A conductor 76 carries this pulse to the out terminal of control 30, to momentary gate 54, to the off terminal of gate 36 and to the on terminals of gates 53 and 60. Gates 36, 58 and 66 are of a type well known in the art which have two stable states either conductive or non-conductive. Momentary gate 54 is of a type well known in the art which is normally nonconductive but which can be made conductive only for the duration of an input selection pulse. Such gate is shown on page 14-42 or on page 1427 Handbook of Automation, Computation and Control, volume 2, published by John Wiley and Sons, 1110., 1959. By incorporating a bistable transistor circuit shown in FIGURE 15.6 of Handbook of Semiconductor Electronics published 1956 by McGraw-Hill Book Company, Inc. with a gate as gate 54, gates 36, 58, and 69 are obtained. It is understood that any other type of gate operating as described can be used. The pulse from generator 65 is sharply spiked so that gate 54 will be made conductive only long enough so that the instantaneous digital position of the probe upon contact may be fed to register 56. Any overtravel by probe 14 will, therefore, not be fed to register 56 and instantaneous position on contact is effectively locked into register 56. Register 56 is of a type well known in the art which will accept a single multi-digit number but which must be cleared before another value can be fed into it. Reset 64 may be any appropriate type known in the art which will clear register 56 to enable it to receive a new digital value.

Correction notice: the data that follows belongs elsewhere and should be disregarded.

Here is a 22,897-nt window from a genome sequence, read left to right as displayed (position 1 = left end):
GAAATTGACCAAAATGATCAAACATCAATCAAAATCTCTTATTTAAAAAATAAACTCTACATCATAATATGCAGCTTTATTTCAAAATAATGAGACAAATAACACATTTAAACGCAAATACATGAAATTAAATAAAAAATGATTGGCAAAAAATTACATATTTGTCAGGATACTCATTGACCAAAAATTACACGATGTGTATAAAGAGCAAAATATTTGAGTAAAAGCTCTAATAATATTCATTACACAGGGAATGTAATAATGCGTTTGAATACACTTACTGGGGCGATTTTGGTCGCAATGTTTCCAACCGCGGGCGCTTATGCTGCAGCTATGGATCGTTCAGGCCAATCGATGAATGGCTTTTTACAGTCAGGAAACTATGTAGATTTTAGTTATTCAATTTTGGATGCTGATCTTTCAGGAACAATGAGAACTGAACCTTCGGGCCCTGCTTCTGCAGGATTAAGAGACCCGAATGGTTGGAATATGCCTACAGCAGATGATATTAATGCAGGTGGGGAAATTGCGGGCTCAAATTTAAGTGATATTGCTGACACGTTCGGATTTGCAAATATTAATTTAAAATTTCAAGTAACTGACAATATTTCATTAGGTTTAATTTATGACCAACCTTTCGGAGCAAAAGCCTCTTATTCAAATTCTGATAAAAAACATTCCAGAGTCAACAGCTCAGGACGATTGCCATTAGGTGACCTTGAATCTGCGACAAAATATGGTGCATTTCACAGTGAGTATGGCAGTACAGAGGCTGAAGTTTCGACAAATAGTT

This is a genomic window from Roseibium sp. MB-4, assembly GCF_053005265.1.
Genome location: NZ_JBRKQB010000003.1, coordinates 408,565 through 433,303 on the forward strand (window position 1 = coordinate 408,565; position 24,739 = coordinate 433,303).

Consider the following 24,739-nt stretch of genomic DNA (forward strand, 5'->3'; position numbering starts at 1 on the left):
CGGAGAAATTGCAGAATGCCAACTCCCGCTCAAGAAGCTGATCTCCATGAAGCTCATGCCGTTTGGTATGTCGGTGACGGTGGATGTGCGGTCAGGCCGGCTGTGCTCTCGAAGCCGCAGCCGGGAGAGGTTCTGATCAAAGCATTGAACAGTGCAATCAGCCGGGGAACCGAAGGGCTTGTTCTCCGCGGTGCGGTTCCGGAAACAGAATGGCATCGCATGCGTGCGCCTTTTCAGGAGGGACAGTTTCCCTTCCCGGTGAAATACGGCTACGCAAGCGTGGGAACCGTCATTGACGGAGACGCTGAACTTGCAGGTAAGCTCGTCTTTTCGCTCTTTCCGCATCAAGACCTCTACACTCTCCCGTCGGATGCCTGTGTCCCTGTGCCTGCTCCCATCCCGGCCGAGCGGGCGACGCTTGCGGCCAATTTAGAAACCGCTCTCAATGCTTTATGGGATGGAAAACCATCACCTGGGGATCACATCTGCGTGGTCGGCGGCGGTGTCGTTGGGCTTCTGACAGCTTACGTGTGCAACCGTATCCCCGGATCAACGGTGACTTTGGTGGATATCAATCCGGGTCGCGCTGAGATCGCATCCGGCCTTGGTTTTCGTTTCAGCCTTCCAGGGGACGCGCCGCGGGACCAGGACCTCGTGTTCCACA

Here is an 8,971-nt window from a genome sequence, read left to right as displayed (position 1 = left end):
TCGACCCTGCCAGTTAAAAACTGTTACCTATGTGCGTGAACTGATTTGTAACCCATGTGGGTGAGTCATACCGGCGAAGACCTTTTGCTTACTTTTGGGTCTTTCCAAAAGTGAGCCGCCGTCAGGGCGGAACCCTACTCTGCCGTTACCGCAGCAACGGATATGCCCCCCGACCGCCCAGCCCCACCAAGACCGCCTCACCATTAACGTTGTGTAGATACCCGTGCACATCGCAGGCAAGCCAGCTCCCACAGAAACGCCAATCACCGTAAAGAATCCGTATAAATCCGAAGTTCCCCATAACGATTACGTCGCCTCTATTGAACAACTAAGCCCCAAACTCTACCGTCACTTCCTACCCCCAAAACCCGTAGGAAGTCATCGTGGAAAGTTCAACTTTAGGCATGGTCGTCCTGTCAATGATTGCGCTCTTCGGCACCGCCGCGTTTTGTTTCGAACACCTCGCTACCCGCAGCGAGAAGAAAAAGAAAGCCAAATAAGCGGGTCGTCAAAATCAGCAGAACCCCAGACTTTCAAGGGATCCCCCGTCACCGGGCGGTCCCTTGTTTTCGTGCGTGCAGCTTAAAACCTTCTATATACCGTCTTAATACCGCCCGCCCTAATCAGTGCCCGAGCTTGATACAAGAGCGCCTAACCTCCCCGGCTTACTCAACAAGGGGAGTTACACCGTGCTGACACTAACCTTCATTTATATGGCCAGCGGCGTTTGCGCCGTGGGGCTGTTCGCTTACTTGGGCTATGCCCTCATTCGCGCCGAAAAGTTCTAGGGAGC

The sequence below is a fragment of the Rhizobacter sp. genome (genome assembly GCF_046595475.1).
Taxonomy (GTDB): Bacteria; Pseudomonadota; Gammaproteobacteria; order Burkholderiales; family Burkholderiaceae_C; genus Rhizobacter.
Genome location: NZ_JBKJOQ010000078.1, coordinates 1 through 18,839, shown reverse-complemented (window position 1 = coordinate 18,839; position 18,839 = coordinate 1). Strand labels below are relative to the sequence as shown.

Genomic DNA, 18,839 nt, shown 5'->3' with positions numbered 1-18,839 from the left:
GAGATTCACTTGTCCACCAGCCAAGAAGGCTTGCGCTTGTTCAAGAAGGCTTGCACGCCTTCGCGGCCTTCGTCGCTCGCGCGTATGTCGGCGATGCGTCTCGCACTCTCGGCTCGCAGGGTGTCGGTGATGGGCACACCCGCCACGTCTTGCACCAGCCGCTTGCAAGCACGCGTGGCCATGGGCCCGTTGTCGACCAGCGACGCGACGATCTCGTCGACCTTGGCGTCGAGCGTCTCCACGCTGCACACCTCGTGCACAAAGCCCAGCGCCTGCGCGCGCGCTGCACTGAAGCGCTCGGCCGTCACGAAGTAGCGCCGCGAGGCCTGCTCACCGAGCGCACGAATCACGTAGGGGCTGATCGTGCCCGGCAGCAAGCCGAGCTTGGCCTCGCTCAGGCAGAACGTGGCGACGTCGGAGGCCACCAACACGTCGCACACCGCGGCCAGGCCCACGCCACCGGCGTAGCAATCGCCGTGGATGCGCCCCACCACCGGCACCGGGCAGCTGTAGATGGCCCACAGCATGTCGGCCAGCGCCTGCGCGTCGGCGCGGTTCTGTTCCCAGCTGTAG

Out limit switch 66 is connected to the stop terminal of control 30 and to indexer 25. In limit switch 68 is connected to conductor 76 and produces an output pulse similar to that generated by network 65 when it is desired that probe 14 should not travel past a preselected programmed end point and contact with workpiece it) has not been made prior to reaching this end point.